View from Seattle: Nine ways to create a bigger tent for impact investing in 2018



Impact Voices

SOCAP365 hits the road to dig up local insights from long-time impact investors

Michael Brown of Seattle Foundation and Lindsay Smalling of SOCAP Group discuss the power of philanthropy.

Impact Voices is an occasional series sharing the opinions of impact investing practitioners and leaders with ImpactAlpha readers. The views expressed in Impact Voices are the writers’ own, not ImpactAlpha’s.

With all the buzz about impact investing (see BlackRock’s letter), it’s no surprise that Social Capital Markets’ new SOCAP 365 impact investing conference in Seattle was sold out.

Investors, venture capitalists, family foundations and more joined to network, learn and make commitments in furthering the growth of the impact investing field. The day was filled with the realities of the impact investing industry, and what it would take to make its big promise of global change a reality.

Here are nine insights from Seattle to drive impact investing in 2018:

1. Think global, local and everywhere in between. Impact Investing first gained in popularity for its work in emerging economies and more underserved areas as a complement to philanthropy. But impact investing is as relevant locally in the US as it is internationally.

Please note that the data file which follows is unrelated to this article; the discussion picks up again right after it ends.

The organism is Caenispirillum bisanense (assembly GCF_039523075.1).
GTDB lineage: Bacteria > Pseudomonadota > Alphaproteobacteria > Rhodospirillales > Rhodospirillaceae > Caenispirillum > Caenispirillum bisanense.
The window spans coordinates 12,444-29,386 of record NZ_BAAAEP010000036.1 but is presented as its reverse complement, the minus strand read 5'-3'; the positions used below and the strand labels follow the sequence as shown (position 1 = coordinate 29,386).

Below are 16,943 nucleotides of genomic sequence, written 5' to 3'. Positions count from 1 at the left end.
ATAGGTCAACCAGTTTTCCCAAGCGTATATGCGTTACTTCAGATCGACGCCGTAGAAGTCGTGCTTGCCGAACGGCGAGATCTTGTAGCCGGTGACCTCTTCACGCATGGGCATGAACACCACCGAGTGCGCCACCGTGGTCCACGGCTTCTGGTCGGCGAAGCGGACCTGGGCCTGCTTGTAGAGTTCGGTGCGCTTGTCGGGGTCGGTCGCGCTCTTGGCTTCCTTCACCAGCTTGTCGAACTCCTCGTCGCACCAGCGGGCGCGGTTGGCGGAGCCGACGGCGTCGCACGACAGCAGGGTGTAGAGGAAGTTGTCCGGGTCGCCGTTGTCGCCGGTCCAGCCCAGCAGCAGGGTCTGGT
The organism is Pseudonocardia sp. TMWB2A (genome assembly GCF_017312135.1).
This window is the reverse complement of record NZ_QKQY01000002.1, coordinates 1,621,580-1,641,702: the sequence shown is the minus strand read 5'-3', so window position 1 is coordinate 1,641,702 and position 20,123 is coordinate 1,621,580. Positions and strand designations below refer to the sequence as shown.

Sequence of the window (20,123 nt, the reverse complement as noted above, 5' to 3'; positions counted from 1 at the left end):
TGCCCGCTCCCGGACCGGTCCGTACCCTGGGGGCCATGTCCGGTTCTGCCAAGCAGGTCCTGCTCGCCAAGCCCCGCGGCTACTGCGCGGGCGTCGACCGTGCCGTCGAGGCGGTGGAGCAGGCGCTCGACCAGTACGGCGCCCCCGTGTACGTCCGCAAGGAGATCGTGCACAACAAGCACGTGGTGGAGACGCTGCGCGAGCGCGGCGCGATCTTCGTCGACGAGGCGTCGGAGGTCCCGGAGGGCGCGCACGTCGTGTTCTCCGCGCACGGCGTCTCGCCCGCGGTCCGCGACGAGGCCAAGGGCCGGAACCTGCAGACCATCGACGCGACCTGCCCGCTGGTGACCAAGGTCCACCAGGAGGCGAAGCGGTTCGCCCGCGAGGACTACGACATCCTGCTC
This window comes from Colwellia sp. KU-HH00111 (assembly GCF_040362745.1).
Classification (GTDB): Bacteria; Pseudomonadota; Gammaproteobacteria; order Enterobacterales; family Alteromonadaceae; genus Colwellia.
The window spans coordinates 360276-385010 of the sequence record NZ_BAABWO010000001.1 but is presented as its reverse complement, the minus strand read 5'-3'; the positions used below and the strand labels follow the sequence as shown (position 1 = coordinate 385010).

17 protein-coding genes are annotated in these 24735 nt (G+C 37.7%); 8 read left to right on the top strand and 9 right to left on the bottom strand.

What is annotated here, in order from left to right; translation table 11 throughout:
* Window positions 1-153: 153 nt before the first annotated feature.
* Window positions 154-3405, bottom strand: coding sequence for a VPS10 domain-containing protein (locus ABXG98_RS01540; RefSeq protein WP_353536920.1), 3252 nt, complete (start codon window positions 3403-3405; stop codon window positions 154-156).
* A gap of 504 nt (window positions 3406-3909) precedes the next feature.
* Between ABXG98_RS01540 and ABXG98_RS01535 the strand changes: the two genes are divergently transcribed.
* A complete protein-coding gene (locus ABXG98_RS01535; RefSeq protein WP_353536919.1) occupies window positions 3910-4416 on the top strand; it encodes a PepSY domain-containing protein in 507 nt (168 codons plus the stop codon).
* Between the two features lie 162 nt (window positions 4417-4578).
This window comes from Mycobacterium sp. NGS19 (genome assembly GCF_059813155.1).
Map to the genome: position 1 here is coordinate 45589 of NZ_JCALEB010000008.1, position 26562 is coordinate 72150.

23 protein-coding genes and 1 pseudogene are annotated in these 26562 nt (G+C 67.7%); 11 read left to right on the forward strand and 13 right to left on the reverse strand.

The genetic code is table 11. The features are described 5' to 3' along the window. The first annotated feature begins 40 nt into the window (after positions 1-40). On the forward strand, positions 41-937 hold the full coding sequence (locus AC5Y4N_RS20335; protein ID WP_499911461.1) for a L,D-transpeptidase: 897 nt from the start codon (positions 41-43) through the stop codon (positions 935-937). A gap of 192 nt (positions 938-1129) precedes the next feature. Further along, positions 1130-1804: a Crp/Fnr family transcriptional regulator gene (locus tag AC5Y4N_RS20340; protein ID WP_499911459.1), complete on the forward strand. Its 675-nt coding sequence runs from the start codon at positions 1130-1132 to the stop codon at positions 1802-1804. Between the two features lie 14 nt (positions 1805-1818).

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As Uma Sekar of Capria shared in Seattle, the first step is to actually focus on what cause you care about and what outcome you are seeking. Then search for the best medium to achieve these goals.

One can influence healthcare in India by direct investment into startups, for example, or by investing in an Indian-owned and operated impact investment fund, or put your capital to use at a fund-of-funds that backs system changes across the country. However you want to invest, there are opportunities.

2. Diverse investors will create better investments. While Wall Street might be managed primarily by white men, impact investing needs to find its own, more inclusive path. In the same way that more diverse leadership teams and boards improve business performance for corporations, impact investment funds must do the same. “We need to inclusionize our economy, and we need to do it fast,” said Joel Solomon, chairman of Renewal Funds.

Step one? The investors, managers and leaders of funds need to be as diverse as the groups they invest in.

3. Risk taker or risk averse? All are welcome here. Impact investing vehicles are maturing — and diversifying.

Dave Richards, co-founder and Managing Partner of Unitus Seed Fund and Capria, posed a question to the crowd: “Do you want to be catalytic in your investment or is the impact portion of your investment designed to be risk averse?

Regardless of your assets, mission, or desired outcomes, there are opportunities to start impact investing. Following groups like SOCAP 365, GIIN, Toniic, ImpactBase, and InvestorFlow.org…(and ImpactAlpha!) will help you figure out where to go next.

4. Investors bring more than money. What will you do with your time, talent and treasure to find solutions to our greatest problems?

Solynn McCurdy from SVP Seattle